All Hail Biafra
By Osita Ebiem
12th April 2017
Sri Lanka Guardian Columnists,
Diplomacy, Feature, Osita Ebiem
( April 12, 2017, New York City, Sri Lanka Guardian) The above heading is also the title of a song originally composed by Charles O. Okereke. The lyrics of this song which quickly turned into a classic in a few short years were originally conceived in 1970. Okereke 14 at the time was just a child – a Biafran child, that is. As Biafra’s defeat was announced over the radio waves, the words of the song tumbled into his young mind. Ironically, the prophetic declarations started with insistent urgency in Okereke’s head on the very day that Biafra’s recapitulation was announced; January 12, 1970.
Nearly fifty years after, Okereke still remembers the place and moment when the words started rushing through his mind in quick succession. He was lying down with his face on the ground, taking cover from the persistent shelling and bombardment of Biafra interiors by Nigerian government forces. Then the voice of the Biafran General Philip Effiong came on the radio telling Biafrans to cease fire and suspend the battle of resistance which began in May, 1967. Biafra was now defeated on the battlefield. But in the people Biafra lives on, undefeated.
Biafra War was an unjust genocidal war executed by the government and people of Nigeria against Igbo people in particular who later became known as Biafrans along with some other non-Igbo southeasterners. In total, 3.5 million Biafrans were killed by Nigerian state and its other citizens. Of this figure 3.1 million were Igbo. The number of the murdered Igbo represents a quarter of Igbo population at the time. Ever since, there has been a consensus by all experts that the Biafran War was genocidal because the original intention of the Nigerian government and its people was to wipe out the entire Igbo population from the Earth.
The Igbo resisted the attempt and successfully averted that sinister plan. But that the Igbo successfully prevented the total annihilation of their population does not change the fact that a genocidal plan was made and an actual attempt was carried out to execute that plan in reality. That in the end only a partial percentage of the people’s population was exterminated does not vitiate the genocidal fact of the Biafran War. The standard definition of genocide acknowledges that an act qualifies as genocide if elements of planning and an actual attempt to execute the plan are present in the circumstances that lead to the death of a large number of one or more of the 4 recognized genocide groups. Such groups can be ethnical, national, religious or racial. Going by this, there is genocide if there is a deliberate intention and act to systematically wipe out either in whole or in part a targeted group.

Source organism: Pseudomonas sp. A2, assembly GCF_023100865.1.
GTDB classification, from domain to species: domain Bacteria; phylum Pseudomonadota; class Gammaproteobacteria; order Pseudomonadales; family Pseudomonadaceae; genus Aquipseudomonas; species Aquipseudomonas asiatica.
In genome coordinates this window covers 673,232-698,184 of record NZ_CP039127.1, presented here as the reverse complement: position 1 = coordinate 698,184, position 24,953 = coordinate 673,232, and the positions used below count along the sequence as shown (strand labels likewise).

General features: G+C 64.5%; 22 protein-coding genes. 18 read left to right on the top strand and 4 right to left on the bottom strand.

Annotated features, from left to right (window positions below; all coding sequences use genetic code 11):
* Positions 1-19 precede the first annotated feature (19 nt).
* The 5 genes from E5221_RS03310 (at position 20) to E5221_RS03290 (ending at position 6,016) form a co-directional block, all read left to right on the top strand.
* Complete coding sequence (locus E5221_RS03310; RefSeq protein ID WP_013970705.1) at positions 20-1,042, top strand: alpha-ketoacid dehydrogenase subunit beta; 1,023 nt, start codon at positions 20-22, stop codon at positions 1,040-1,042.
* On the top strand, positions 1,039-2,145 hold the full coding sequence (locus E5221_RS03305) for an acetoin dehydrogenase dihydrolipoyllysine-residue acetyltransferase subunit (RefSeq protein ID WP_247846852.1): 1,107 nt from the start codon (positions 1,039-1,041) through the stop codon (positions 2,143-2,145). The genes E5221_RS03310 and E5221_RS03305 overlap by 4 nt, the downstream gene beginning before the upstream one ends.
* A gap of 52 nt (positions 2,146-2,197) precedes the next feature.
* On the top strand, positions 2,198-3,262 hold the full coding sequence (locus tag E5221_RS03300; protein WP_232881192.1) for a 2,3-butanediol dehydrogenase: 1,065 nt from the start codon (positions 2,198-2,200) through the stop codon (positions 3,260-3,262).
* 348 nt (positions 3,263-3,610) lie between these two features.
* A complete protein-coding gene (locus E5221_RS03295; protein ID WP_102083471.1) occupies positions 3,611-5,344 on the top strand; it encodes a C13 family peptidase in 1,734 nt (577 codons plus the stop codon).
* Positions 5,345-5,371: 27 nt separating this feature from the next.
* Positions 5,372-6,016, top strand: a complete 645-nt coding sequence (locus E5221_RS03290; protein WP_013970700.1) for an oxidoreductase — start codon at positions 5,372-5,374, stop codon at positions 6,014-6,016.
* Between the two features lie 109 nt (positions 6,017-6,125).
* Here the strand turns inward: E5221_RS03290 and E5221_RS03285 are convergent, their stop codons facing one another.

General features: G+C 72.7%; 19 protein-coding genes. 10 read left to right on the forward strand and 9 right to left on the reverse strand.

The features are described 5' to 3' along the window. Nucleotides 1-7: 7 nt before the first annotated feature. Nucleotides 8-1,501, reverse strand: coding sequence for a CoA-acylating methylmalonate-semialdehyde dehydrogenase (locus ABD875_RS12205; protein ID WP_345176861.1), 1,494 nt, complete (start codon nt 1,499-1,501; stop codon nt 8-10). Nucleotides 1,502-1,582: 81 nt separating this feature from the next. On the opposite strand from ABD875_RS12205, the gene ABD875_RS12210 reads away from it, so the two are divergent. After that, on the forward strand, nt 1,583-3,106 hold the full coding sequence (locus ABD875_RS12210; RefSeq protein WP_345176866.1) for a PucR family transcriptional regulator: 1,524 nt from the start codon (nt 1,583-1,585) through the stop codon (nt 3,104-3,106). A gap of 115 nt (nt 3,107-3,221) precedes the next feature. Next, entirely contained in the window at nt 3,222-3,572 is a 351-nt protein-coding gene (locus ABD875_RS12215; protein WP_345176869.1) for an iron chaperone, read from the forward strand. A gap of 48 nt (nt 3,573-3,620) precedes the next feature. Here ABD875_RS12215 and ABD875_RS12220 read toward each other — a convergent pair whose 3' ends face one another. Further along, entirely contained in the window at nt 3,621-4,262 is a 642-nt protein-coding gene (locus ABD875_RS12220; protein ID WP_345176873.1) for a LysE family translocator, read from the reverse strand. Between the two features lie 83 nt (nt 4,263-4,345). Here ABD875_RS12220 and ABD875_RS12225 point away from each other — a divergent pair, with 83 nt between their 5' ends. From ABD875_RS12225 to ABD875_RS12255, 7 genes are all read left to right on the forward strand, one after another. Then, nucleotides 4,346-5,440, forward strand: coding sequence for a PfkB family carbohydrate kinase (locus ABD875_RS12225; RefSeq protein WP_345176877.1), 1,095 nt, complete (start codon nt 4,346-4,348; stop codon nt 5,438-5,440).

Nigerian state planned and physically carried out an actual act aimed at exterminating the Igbo nation in its entirety from the Earth. However in the end, Nigeria succeeded in exterminating a quarter of Igbo population. Nevertheless, there was genocide in Biafra.
In Biafra Igbo people were nearly exterminated. That was the dark, ugly part of the Igbo Genocide. But Igbo story did not end there. In the midst of death and decay; a new life form that cannot easily be killed sprouted; love and creativity blossomed abundantly among Igbo survivors. Misery, suffering, starvation and the searing heat of hatred and war produced in the young and old of Igbo Genocide survivors the genius fecund which often is brought out from the inner recesses of an endangered people through such extreme hardship. The multitude of prodigious artistic creations (literary and visual) that followed the Biafran War was undoubtedly the silver lining in the horizon of this Igbo’s darkest hour.
Charles O. Okereke’s All Hail Biafra and several others came out of this crucible of death and darkness blazing forth with shining hope and futuristic certitude. Especially, when one listens to the marching or martial version of the song, the mood and lyrics contradict the anticipation. As the song begins to play, the invincible and unyielding spirit of the Igbo, the Biafrans comes out clear. The song is triumphal, full of hope and belief. This distinctive feature of All Hail Biafra: Cry of a Biafran Child is in direct contrast to the mood and circumstance in which the song was born. As a song written on the day that Biafran defeat was announced it would have fittingly reflected the mournful mood which the defeat brought on the people who gave the Biafran fight the best that they got.